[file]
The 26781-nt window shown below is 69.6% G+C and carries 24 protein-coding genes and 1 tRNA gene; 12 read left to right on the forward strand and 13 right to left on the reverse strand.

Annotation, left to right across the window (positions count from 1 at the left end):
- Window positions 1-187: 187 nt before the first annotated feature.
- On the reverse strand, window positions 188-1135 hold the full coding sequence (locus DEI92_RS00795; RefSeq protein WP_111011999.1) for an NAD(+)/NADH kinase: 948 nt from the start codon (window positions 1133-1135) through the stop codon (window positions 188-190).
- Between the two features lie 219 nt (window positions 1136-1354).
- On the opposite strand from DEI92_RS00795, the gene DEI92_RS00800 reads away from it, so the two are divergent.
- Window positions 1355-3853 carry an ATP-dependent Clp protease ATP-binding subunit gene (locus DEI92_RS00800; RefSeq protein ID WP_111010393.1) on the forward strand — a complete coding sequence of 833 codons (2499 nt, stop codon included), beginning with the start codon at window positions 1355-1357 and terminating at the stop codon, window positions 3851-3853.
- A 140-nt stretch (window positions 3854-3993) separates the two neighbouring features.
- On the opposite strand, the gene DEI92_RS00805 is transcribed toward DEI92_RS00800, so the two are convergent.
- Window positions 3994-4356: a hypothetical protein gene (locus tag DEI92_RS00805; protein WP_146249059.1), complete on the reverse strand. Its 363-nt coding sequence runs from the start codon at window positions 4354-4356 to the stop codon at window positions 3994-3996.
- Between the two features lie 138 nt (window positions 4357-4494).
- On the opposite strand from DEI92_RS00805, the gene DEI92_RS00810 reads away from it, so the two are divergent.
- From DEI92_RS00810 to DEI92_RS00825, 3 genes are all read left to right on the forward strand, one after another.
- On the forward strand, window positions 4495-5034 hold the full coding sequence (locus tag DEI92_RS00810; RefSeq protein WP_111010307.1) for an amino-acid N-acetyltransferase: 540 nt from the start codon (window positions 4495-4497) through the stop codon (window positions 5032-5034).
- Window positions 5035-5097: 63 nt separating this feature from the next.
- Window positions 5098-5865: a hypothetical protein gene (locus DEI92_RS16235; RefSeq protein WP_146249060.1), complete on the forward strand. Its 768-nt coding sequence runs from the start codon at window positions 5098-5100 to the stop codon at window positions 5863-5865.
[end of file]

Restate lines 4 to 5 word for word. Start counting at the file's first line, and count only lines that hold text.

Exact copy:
- On the reverse strand, window positions 188-1135 hold the full coding sequence (locus DEI92_RS00795; RefSeq protein WP_111011999.1) for an NAD(+)/NADH kinase: 948 nt from the start codon (window positions 1133-1135) through the stop codon (window positions 188-190).
- Between the two features lie 219 nt (window positions 1136-1354).